Funny Games for the ASBO generation? Film critic Tom Leins takes a closer look at Cherry Tree Lane -the new movie from former Devon resident Paul Andrew Williams.
Paul Andrew Williams surged to prominence with his disturbingly good directorial debut London to Brighton back in 2006. The unanimous praise that greeted his caustic underworld thriller was richly deserved, and the success seemed even sweeter for local film fans when it was revealed that Williams had roots in South Devon, and the movie was actually scripted at his family’s Teignmouth home. After exploring uneven new ground with his cartoonish follow-up movie The Cottage, Williams has returned to his stark, low-budget roots with Cherry Tree Lane, a harrowing home invasion movie that pulls few punches in its aggressive treatment of a middle-class couple tormented by nihilistic juvenile delinquents.
Christine (Rachael Blake) and Mike’s (Tom Butcher) relationship is already under enormous strain when their evening is interrupted by a posse of teenage thugs hoping to track down their wayward son and enact a gangland punishment. When it becomes apparent that the boy isn’t going to show up in a hurry, the hoodlums settle in for the night, growing increasingly frustrated by the hopelessly middle-class attitudes of their unwitting captives. As they grow bored of waiting for their prey, they begin to take out their simmering frustrations on the couple, and events take a distinctly queasy turn. Although the narrative recalls Michael Haneke’s memorably warped Funny Games, Williams eschews Haneke’s forensic examination of media violence in favour of a brutally realistic approach, in which the tension is ratcheted up one notch at a time and the violence seems random and chilling.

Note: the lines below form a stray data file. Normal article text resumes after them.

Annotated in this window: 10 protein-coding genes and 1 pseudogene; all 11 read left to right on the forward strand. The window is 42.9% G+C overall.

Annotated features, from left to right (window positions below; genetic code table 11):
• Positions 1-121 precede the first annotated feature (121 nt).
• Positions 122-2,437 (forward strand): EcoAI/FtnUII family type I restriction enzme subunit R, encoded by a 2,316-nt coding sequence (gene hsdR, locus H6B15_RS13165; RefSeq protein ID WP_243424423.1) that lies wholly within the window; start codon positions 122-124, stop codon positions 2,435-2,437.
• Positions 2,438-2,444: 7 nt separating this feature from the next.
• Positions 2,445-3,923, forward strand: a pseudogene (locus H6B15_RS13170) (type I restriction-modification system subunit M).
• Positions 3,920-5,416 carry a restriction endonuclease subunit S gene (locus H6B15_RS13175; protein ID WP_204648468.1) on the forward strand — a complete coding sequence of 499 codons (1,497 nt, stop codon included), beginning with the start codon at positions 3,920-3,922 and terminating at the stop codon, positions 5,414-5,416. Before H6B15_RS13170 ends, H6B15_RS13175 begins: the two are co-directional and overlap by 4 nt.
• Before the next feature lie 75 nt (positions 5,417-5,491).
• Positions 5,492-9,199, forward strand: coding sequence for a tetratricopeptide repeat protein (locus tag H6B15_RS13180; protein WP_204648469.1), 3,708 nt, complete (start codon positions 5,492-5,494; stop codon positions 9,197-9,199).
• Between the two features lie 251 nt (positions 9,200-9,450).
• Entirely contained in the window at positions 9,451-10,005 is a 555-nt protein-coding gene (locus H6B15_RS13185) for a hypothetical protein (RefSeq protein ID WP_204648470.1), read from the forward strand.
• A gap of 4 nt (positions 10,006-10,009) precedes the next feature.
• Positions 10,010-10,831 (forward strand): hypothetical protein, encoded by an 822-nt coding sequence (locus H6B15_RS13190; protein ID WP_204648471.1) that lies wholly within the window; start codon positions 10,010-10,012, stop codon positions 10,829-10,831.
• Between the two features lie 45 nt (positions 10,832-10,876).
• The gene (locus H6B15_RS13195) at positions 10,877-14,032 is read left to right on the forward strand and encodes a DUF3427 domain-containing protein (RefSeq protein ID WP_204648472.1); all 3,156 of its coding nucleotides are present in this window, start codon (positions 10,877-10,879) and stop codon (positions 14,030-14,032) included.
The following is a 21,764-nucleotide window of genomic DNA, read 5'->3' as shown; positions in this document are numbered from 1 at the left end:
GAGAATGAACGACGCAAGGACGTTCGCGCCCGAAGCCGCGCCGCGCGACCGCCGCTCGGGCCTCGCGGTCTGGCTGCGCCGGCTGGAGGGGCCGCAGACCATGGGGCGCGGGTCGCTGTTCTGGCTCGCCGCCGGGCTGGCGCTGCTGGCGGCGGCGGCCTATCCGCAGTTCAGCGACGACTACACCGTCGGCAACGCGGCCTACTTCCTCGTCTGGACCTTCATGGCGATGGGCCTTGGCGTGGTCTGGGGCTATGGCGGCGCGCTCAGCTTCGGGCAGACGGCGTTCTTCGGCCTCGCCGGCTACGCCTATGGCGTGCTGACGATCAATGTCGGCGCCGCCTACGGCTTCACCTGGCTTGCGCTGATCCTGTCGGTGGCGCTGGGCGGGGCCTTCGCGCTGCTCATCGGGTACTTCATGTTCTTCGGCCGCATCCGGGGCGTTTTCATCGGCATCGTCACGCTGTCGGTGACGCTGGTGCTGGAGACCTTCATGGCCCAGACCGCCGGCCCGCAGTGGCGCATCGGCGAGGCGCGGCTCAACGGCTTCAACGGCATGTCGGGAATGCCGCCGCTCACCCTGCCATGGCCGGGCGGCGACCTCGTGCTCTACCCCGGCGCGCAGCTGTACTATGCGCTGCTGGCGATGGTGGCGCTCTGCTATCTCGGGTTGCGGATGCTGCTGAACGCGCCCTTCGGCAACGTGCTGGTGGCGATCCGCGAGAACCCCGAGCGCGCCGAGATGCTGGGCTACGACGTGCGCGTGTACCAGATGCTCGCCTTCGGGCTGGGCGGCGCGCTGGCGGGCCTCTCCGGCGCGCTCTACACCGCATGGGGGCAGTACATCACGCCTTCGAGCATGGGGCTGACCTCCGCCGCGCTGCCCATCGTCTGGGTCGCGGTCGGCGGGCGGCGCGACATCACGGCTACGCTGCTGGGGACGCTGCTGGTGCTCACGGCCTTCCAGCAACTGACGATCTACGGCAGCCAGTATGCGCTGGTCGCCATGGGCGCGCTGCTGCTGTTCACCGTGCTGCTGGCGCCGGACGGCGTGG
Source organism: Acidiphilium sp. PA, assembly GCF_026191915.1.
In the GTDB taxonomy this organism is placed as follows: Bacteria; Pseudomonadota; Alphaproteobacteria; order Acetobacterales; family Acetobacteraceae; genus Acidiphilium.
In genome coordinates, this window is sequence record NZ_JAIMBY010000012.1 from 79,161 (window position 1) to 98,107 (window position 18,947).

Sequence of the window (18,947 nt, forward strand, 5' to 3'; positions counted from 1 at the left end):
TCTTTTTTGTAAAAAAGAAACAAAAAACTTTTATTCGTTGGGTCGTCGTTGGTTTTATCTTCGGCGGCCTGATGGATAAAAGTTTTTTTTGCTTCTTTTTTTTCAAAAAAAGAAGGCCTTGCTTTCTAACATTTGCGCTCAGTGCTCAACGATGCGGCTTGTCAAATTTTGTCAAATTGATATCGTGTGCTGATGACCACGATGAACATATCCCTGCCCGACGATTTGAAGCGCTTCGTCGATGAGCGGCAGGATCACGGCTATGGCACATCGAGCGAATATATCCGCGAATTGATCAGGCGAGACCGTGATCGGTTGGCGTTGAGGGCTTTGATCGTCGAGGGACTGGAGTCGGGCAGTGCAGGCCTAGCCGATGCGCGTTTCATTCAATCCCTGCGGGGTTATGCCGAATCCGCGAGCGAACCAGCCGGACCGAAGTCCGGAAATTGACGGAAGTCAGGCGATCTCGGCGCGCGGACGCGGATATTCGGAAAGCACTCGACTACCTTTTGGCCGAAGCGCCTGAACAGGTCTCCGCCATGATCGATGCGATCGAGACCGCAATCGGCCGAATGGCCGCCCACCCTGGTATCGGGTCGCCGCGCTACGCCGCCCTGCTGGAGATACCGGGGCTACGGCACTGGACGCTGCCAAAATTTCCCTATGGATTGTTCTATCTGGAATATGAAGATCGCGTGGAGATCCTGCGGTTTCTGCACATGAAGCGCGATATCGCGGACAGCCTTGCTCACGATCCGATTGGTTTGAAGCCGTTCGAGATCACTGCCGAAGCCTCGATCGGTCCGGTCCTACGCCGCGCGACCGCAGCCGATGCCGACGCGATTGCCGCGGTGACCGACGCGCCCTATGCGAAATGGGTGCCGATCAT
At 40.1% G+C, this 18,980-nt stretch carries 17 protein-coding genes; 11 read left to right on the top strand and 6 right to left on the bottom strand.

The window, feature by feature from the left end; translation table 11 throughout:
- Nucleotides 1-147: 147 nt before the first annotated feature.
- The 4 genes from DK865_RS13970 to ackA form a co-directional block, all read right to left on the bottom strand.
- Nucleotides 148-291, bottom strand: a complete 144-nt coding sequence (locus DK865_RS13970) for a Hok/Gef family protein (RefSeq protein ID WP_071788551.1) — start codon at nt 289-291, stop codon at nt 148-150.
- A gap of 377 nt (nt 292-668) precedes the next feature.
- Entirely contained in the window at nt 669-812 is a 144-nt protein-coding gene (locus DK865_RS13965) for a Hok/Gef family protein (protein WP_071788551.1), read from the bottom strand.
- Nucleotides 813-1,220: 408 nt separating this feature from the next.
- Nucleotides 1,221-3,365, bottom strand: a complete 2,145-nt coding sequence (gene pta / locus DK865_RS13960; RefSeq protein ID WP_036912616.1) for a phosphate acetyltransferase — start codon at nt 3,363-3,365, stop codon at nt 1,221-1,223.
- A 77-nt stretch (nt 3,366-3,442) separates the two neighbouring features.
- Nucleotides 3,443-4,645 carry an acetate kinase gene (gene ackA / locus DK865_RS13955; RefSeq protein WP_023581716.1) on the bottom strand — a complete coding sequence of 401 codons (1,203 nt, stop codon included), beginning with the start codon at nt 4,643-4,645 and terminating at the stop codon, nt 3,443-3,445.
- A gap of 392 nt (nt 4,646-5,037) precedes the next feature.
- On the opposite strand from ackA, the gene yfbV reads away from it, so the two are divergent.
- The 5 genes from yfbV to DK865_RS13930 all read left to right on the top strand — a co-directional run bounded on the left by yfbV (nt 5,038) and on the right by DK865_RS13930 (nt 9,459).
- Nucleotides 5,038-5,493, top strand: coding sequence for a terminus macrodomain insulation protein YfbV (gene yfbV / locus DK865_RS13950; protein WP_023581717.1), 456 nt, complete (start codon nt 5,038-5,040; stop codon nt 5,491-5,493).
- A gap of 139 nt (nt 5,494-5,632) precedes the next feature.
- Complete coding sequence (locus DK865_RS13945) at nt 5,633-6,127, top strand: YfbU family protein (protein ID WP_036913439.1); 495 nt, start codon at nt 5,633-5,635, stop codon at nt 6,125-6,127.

The brisk 70-minute run-time has been questioned by some critics, but the film has arguably been trimmed of narrative flab and feels taut and menacing throughout as a result. In truth, Cherry Tree Lane falls short of the lofty standards set by London to Brighton -most British movies do -but it finds Williams back on solid ground after the disappointing The Cottage. The uncompromising blend of stomach-churning dialogue and darkly amusing dialogue is adeptly handled by Williams, and Cherry Tree Lane clearly comes from the dark imagination of the man who dreamt up London to Brighton. The ending may be a step too far, but Cherry Tree Lane is a twisted slice of Brit-grit that reaffirms Williams’ bold reputation. Visceral stuff.
â€¢ Cherry Tree Lane is released on DVD by Metrodome on September 13.